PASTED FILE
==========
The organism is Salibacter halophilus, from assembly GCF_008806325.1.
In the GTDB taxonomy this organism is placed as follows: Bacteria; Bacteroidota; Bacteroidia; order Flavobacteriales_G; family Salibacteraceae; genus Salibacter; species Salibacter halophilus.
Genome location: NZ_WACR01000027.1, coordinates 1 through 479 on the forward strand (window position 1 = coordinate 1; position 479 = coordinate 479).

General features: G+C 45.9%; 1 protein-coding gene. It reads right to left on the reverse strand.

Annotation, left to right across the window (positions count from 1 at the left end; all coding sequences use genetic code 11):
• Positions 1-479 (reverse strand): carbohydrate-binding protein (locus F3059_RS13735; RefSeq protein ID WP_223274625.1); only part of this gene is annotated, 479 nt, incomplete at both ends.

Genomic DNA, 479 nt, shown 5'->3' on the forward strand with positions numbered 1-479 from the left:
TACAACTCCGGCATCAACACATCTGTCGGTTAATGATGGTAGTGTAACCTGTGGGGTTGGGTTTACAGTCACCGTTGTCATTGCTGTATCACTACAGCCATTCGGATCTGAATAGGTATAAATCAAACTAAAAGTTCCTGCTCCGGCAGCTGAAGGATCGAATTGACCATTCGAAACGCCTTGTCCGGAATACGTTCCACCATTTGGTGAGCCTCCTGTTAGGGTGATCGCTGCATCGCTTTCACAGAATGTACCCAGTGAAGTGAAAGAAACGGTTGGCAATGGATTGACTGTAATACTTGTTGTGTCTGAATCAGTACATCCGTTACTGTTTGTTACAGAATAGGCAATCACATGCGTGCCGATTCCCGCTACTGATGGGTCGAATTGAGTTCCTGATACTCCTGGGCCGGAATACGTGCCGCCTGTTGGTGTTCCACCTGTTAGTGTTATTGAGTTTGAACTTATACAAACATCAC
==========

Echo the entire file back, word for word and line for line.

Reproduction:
The organism is Salibacter halophilus, from assembly GCF_008806325.1.
In the GTDB taxonomy this organism is placed as follows: Bacteria; Bacteroidota; Bacteroidia; order Flavobacteriales_G; family Salibacteraceae; genus Salibacter; species Salibacter halophilus.
Genome location: NZ_WACR01000027.1, coordinates 1 through 479 on the forward strand (window position 1 = coordinate 1; position 479 = coordinate 479).

General features: G+C 45.9%; 1 protein-coding gene. It reads right to left on the reverse strand.

Annotation, left to right across the window (positions count from 1 at the left end; all coding sequences use genetic code 11):
• Positions 1-479 (reverse strand): carbohydrate-binding protein (locus F3059_RS13735; RefSeq protein ID WP_223274625.1); only part of this gene is annotated, 479 nt, incomplete at both ends.

Genomic DNA, 479 nt, shown 5'->3' on the forward strand with positions numbered 1-479 from the left:
TACAACTCCGGCATCAACACATCTGTCGGTTAATGATGGTAGTGTAACCTGTGGGGTTGGGTTTACAGTCACCGTTGTCATTGCTGTATCACTACAGCCATTCGGATCTGAATAGGTATAAATCAAACTAAAAGTTCCTGCTCCGGCAGCTGAAGGATCGAATTGACCATTCGAAACGCCTTGTCCGGAATACGTTCCACCATTTGGTGAGCCTCCTGTTAGGGTGATCGCTGCATCGCTTTCACAGAATGTACCCAGTGAAGTGAAAGAAACGGTTGGCAATGGATTGACTGTAATACTTGTTGTGTCTGAATCAGTACATCCGTTACTGTTTGTTACAGAATAGGCAATCACATGCGTGCCGATTCCCGCTACTGATGGGTCGAATTGAGTTCCTGATACTCCTGGGCCGGAATACGTGCCGCCTGTTGGTGTTCCACCTGTTAGTGTTATTGAGTTTGAACTTATACAAACATCAC